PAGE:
Monthly Archives: June 2018
A short story for Miranda Kate’s sixtieth Flash Challenge, which this time does me great honour by using one of my own photos.
Georgiana Harvey sat outside the Cove Cafe, sipping lukewarm, watery tea, and watching the sunlight flicker across the wide waves. The tide was going out, slowly revealing wet sand, shining pebbles, tiny scuttling crabs, and the giant metal shell that sat on the beach near the cafe: a spiral, steel sculpture large enough to climb into. Twice daily it was swamped by the tide, water spurting from a blow-hole as the water rose, before the shell became completely submerged. At low tide it became completely visible.
Georgie did not need to check her watch – it would not be long now before she could walk down to the beach and clamber into the structure, as she did every day. She would, as usual, listen to the sounds of the sea from outside, and read the words that the artist had etched into the metal. The time she spent in the shell was precious. In there, she could forget, for a beautiful moment, her life of drudgery, and instead imagine faraway worlds, and dream of escape to a life of adventure. It was as if the shell was imbued with an unusual, hidden, power. She believed that without her daily tryst with the steel shell on the beach, she might go insane.
Georgie’s reverie was interrupted by a woman sitting down heavily beside her. She was short, with a shock of pink hair, and wore a uniform of dark blue. Georgie did not recognise the insignia on her shoulder.
“You have to run,” the woman hissed. “She’s coming for you.”
“I beg your pardon?” Georgie snapped. She was not pleased to have her fanciful musings interrupted.
“Run, you fool!” The woman whipped her head to the left. “Shit! She’s here!” She jumped to her feet, knocking her chair backwards. “RUN!” she shouted, and took to her heels.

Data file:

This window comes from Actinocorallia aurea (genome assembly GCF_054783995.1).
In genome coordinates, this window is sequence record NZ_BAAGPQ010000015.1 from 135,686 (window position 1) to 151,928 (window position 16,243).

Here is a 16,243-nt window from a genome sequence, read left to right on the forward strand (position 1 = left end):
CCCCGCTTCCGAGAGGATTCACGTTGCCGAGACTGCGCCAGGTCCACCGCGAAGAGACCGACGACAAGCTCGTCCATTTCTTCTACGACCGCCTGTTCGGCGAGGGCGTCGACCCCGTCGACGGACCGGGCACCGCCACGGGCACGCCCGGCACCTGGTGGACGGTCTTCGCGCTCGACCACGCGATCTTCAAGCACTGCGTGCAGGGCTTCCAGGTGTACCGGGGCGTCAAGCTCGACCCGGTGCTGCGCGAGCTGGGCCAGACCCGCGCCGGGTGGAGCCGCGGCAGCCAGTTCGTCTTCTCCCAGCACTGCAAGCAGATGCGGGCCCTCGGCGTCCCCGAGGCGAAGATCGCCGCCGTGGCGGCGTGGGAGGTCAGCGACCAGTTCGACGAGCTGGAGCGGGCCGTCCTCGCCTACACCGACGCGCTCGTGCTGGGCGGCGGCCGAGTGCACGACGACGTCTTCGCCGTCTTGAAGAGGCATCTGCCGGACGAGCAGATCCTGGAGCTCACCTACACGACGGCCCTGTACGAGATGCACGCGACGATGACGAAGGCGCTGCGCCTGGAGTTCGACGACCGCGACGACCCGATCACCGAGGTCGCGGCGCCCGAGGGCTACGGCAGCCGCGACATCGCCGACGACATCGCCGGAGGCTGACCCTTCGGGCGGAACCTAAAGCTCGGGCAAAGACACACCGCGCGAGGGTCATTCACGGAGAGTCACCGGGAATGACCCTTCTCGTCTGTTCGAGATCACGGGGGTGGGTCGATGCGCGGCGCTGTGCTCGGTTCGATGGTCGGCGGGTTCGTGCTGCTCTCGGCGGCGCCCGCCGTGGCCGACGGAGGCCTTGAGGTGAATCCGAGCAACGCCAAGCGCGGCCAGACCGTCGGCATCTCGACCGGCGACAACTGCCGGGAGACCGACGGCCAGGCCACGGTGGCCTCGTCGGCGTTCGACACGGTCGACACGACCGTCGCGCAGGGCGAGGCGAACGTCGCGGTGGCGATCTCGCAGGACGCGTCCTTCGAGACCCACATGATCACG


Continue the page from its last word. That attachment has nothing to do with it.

There was a sharp sound, PFIZZ, and Georgie’s teacup exploded, shattering in her hand. She jumped up, bewildered. Had that been a shot? She looked to the left, eyes wide, heart thumping. A dark figure in a wide-brimmed hat stood by the sea wall, pointing a glowing blue tube at her. The figure’s hand twitched and a thin line of sapphire light speared from the tube. PFIZZ. The teapot on the table shattered. A sharp shard of china flew across Georgie’s cheek, slicing open a deep cut.
In panic, she twisted and took to her heels. A blue line flew over her shoulder and hit the ballustrade in front of her, sending fragments of stone flying. She swerved towards the beach, taking the steps two at a time. The cut on her face hurt, and she felt warm blood mixing with salt tears of fear and running to her chin. She sobbed, and jumped the last few steps.
As her feet sank into the wet sand she turned left. PFIZZ. The mud and pebbles by her feet exploded. She squealed, and twisted the other way, towards the shell. That was it. She could hide there. Her shell would protect her.
Sand and small rocks flew from her feet as the sprinted towards the metal spiral. One of her sandals flew off, but she dare not stop to retrieve it. Her heart pounded, her breath tore at her burning lungs. She flung herself inside the wide mouth of the shell and collapsed. As she lay, panting, on the cold, wet metal, she looked back at the entrance, fearing the arrival of the figure in the hat. Instead, the pink-haired woman’s face appeared.
“Sorry about this,” she said, then spoke into her wrist. “Activate.”
The inside of the shell began to glow, then in a blinding, impossibly- white flash Georgie was gone. The shell was empty, wind whistling coldly through the metal. A person in a broad-brimmed hat walked up to the pink-haired woman.